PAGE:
What’s in a toy?

A recent phenomenon struck me the other day; while the worlds of young girls are expanding everyday the worlds of young boys are contracting more than ever. Little girls are now being raised to believe they can be anything from Elsa to Spiderman to Darth Vader! Meanwhile little boys are still very much expected to tow the line of convention. I came across an article written by the mother of a five year old boy who loves Elsa just as much as my little two year old girl. But, while my tiny lady could easily find a costume and swish around the room to her heart’s content, this little boy will tread a harder path. His mother spoke of how she and her husband have to balance a fine line between allowing the child freedom to express himself while at the same not allowing the world to hurt him when he does express himself.

The world is a tough place for a boy like this. He enjoys My Little Pony but his mother worries about the reactions of other people to him if he plays with these type of toys in public. We are all about allowing little girls the freedom to engage with what were once traditionally seen as ‘boys’ toys e.g. cars, garages, toolboxes etc. Yet it seems as a society we are not as comfortable seeing boys play with dolls and make-up kits. There is still something unsettling about it.

Personally I do not yet have a little boy but I did work with toddlers for years and they do not know anything about gender division at this young age. Little boys would happily wheel their dolls around in buggies and help set up house. Yet as two turned into three the gender divide began to emerge. The girls began to play kitchen and dress-up and dolls while the boys played rough and tumble in the soft play area. Where is this coming from? I don’t think it’s instinct. I think it comes from a society that still is caught up on ‘girl’ and ‘boy’ toys. Look at any toy catalogue and you will see girls’ toys separated from boys’. The ‘boy’ toy pages are coloured with blue and red and darker tones while the girls’ are all pink and yellow and bright tones.

We have come a long way sure but I think that there is still much much further we can go. And unfortunately until society can be more open-minded about gender and gender roles the life of a little boy who loves My Little Pony might be harder than his parents would like. I wish them all the best and hope one day he can wear his My Little Pony t-shirt with pride.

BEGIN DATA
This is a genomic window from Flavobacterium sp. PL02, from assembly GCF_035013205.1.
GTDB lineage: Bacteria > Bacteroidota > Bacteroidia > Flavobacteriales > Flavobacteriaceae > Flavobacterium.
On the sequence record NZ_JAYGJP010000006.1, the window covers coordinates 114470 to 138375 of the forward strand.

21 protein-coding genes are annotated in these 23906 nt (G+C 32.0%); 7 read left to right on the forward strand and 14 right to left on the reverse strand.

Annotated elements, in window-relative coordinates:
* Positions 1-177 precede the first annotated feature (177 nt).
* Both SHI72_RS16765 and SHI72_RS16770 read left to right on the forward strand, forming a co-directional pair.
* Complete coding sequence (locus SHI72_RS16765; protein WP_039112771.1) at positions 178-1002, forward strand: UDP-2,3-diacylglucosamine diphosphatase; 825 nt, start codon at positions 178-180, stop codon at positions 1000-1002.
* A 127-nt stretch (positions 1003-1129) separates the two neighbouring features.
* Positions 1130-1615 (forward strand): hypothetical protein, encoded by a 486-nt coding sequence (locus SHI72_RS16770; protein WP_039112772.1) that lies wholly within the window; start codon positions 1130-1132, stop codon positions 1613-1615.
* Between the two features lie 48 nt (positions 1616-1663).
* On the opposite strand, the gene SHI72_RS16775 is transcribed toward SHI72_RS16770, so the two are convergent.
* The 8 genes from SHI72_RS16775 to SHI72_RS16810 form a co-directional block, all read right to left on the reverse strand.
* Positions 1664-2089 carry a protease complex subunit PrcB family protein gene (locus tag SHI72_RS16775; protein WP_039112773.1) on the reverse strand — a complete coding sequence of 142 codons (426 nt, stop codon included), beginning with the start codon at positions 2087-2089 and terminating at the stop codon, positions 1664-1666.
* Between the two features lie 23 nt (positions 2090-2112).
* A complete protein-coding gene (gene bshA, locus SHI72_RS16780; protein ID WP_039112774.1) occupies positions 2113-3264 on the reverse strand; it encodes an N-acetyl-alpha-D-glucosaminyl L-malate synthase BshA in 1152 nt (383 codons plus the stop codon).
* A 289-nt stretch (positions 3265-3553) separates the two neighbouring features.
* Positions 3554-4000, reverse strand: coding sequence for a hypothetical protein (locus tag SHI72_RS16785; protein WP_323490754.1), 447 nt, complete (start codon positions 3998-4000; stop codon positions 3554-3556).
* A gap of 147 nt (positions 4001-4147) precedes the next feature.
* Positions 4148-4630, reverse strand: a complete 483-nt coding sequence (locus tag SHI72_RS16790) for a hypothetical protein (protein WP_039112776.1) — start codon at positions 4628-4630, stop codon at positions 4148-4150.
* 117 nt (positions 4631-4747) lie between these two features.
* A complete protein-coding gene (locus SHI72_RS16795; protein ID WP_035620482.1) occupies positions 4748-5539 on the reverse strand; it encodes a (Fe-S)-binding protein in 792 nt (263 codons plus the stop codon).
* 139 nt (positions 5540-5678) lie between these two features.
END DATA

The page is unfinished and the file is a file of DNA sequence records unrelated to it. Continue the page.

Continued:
2 Comments

  1. Kate
    May 27, 2016

    I have two teens, one boy and one girl. I’ve never liked being put in a box as a female….”all women are like this, all women should behave like this” etc. Still though I would say I follow many norms of being a woman.
    If a boy wants My Little Pony toy…great. As far as your statement about rough and tumble play though I think for many boys that is more of a nature thing than a nurture thing.

    Reply
    1. annmarie303blog
      May 27, 2016

      Hi Kate, I was simply using rough and tumble as a generic example of the divide that happens between boys and girls as they get older. It does seem to be the case that boys do enjoy engaging in this type of play more than girls. However, my point was more to do with how society tends to frown on boys who stray from this more traditional type of play and how difficult it is for parents to nuture individual likes that are not approved of by society eg. little boy liking my little pony. Having worked with small children I’ve noticed some boys do not enjoy rough and tumble but prefer more quieter activities. Meanwhile my daughter loves nothing more than rough and tumble games. It’s really all about encouraging the individual which can be hard sometimes. Thanks for reading and taking the time to comment 🙂 AM

      Reply

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